Larger northern pike have started to move to cooler waters as the hot weather brought water temps up quite a bit.  You will still find smaller pike mixed in with small mouth bass along most shorelines casting just about anything.

Speaking of mayflies, even though they can be a nuisance they are an indication of good water quality and a healthy ecosystem.  There are many species of mayflies and they all hatch at different times and unfortunately for them, die within a couple days or even hours.  Try collecting a couple from each hatch and you will notice the difference.  Almost everything makes a meal from them.  Fish, ducks, birds, you name it and they probably enjoy a good mayfly hatch.  Of course, for us, it can cause problems.  Stinky beaches, mayfly covered boats and sometimes negatively affecting the bite, unless you know where to look.  Take some time to learn about mayflies and you will have better success on your fishing adventure.  Where mayflies hatch, the baitfish are sure to be there and right behind them, walleyes and other species of fish.  Fishing these areas can be extremely productive.  Try triggering a bite using a flashier approach to draw their attention.  Spinners are a great option.

Summer is in full swing with July 4th holiday next week already!  Oh, how time flies!  It won’t be long after and the wild berries will be ready to pick.  If you are coming up this way keep an eye out in the ditches along the roads as we have an incredible Lady Slipper bloom going on right now.  Residents from the area say it’s the best in years!  Stay safe, have a wonderful week and don’t forget to stop into Gateway General for an ice cream and to say hi!  Guide reports below.

Jason and Robyn

Guide Reports     

Travis Carlson

Last week fishing started off good with clouds and a little wind. Walleyes were shallow and live bait rigs with leeches or half a crawler produced very well. Many fish were caught in 10’ or less water. As the week went on and the weather got warmer, sunny, and calm fishing slowed. Early morning and late evening still produced fish shallow but fishing in 20-30’ during much of the day was the ticket. In deep water we again fished live bait rigs and leeches, but the bite slowed. Lots of fish still in the shallows and today (Sunday) with a good east wind saw much better fishing again. Fish wind swept shore lines and weed edges if there is a chop on the water and be prepared to fish in the 20-30’ range on sunny calm days.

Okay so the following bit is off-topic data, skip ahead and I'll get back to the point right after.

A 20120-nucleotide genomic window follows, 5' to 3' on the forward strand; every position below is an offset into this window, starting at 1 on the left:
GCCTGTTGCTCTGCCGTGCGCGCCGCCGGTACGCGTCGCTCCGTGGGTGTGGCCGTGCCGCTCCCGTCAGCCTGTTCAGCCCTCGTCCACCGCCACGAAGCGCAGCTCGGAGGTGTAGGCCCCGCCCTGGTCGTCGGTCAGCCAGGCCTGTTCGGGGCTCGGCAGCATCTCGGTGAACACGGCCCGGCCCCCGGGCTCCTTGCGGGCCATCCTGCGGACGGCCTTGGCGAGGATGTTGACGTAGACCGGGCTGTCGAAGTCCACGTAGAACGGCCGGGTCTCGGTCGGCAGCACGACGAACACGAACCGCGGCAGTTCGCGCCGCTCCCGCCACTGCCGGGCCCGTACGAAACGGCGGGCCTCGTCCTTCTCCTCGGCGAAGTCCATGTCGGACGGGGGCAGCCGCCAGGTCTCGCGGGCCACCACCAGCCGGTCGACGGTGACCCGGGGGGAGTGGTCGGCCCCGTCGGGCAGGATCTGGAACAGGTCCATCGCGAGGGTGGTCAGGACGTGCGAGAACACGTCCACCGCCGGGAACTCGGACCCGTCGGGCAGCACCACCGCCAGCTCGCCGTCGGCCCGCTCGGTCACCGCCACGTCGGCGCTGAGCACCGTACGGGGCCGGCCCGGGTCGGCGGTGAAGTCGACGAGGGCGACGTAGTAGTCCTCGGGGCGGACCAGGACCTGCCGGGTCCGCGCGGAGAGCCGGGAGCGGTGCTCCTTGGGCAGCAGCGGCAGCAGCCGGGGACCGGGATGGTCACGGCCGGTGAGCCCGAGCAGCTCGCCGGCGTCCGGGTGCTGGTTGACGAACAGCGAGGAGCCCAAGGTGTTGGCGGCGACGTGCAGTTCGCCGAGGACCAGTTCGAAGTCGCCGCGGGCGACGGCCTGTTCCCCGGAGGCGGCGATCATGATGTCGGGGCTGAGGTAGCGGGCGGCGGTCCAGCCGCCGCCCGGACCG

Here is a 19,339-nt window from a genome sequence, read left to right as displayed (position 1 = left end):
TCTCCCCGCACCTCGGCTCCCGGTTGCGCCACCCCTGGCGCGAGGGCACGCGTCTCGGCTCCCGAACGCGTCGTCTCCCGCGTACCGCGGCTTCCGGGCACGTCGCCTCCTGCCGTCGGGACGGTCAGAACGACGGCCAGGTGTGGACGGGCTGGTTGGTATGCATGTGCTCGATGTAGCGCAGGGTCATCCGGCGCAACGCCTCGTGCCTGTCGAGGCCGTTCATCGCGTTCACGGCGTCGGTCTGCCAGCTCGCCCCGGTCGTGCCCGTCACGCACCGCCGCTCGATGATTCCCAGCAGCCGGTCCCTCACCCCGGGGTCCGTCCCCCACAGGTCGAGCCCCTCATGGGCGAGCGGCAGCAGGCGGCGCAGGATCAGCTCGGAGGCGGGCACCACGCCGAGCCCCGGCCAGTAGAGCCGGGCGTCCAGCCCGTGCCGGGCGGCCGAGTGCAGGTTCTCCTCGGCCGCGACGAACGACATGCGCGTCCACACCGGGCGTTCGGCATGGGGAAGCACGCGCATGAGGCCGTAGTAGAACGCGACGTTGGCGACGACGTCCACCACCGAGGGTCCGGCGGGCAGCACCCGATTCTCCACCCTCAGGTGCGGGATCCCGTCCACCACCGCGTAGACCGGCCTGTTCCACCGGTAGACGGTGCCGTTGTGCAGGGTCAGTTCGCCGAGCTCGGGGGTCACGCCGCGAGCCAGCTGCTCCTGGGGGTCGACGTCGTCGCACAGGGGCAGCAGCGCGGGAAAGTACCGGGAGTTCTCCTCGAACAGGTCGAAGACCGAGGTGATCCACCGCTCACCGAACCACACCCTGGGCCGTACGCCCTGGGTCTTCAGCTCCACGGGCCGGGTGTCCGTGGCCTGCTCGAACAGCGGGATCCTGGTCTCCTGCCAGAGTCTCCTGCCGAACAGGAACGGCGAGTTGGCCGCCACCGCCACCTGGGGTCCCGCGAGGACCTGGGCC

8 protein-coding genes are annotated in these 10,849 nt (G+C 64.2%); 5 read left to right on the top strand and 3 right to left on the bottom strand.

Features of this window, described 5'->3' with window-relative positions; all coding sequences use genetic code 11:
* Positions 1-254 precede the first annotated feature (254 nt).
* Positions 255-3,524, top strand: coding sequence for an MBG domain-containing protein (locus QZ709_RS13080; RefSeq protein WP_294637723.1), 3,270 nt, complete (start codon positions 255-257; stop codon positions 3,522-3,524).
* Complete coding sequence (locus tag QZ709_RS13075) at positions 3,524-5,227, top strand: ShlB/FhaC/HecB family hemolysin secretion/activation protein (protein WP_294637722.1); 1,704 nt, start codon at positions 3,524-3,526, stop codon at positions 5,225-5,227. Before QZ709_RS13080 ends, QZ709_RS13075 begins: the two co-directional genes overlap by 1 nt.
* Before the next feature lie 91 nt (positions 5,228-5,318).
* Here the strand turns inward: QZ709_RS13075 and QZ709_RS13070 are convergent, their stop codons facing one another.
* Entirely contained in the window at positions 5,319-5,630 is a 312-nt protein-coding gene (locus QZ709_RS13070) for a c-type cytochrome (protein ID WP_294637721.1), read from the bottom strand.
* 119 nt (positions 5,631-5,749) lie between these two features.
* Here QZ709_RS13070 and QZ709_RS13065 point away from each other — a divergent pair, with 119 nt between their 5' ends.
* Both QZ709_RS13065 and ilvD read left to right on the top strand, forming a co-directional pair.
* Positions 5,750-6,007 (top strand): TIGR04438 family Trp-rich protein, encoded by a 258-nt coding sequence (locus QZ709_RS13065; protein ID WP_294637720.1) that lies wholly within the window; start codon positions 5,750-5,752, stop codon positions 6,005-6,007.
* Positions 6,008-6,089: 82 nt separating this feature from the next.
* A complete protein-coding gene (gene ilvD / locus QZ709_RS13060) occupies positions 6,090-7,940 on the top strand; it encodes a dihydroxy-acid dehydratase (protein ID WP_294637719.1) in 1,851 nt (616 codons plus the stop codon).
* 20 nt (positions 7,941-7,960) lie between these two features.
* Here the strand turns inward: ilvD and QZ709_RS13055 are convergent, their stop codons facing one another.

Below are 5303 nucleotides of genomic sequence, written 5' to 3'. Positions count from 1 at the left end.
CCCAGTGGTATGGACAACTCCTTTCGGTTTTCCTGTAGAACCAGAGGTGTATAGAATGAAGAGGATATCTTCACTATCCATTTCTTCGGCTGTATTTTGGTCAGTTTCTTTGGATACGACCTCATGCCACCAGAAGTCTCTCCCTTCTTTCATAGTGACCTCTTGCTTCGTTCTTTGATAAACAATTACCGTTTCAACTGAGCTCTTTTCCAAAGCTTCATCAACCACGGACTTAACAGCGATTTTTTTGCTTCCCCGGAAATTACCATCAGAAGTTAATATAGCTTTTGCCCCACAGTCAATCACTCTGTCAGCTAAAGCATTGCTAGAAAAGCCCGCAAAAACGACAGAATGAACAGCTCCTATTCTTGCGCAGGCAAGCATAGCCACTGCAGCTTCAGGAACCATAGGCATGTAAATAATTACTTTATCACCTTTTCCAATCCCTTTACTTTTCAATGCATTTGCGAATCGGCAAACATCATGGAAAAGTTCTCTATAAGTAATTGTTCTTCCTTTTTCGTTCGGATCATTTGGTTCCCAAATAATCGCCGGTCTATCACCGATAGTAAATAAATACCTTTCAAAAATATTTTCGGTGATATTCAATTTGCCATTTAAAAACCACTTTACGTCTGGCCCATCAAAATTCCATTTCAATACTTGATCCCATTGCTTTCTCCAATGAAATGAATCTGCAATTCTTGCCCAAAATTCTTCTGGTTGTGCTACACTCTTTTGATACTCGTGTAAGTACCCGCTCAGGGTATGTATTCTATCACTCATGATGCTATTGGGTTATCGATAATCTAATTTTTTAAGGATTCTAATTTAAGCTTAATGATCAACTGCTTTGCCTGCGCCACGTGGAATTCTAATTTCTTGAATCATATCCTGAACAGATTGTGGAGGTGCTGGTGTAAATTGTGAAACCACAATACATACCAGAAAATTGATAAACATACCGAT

Trent Snyder

It was a good week of fishing. This week the bite was strong evening and early morning. Most of the fish I caught were in that 16 to 21-foot range, it was a sunny calm week which made the bite challenging during the hot afternoon's. Bright colored jigs on bright colored days’ work the best make sure you fish the wind.  Make your afternoons pay off by casting cranks along the shoreline for some small mouth bass. Good luck. Trent 

 

Dominic Ruis

Fishing this week has been some of the toughest we have seen so far this year.  The hot temps, sun and no wind made the good shallow water bite slow way down.  Only times you could catch these fish was early in the day or not at all.  We found a few fish in 20’-30’ but even these fish didn’t seem to cooperate.  We did end up catching fish but had to really work hard for them.  Toward the middle of the week I did some fishing on Namakan and found fish in the 23’-23’ range on jig and minnow or Lindy minnow.

 

CRABBY PHIL’S TIP OF THE WEEK

Well it's mayfly time of year as one of the first batches is taking place.
A mayfly hatch doesn't have to spoil your fishing.
Mayflies hatch as the soft lake bottom warms up, walleyes love the larvae.
There, you know where the walleyes are, soft bottom structure.
Put various baits in front of them, with and without spinners, if your presentation impresses them you'll catch those eyes.

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Rick

HAPPY 4TH OF JULY!
Fishing remains strong going into the holiday week despite the persistent mayfly hatch.  Finally, some relief from the hot muggy weather.
Since opening day the fishing report seems to be like a broken record.  Usually by the 4th of July we are talking reefs and deep water.  Despite the persistent mayfly hatch we are experiencing right now the bite still remains strong along island and shoreline points and when the wind is blowing, shallow along weed lines.  The biggest change we have seen is that leeches and crawlers are out producing minnows.  Live bait rigs tipped with either bait has been the way to go.  If you are having problems, try using a half crawler.  On windy days, focus on wind swept shorelines, say 6’-15’.  Otherwise move out into deeper water and move slow along transition areas where rock meets sand/mud.  It can be hard focusing on shallow water this time of year, but great reports are coming in fishing these areas when the wind is blowing.  Us walleye fisherman are creatures of habit but thinking out of the box can be rewarding if you can train your brain to do so!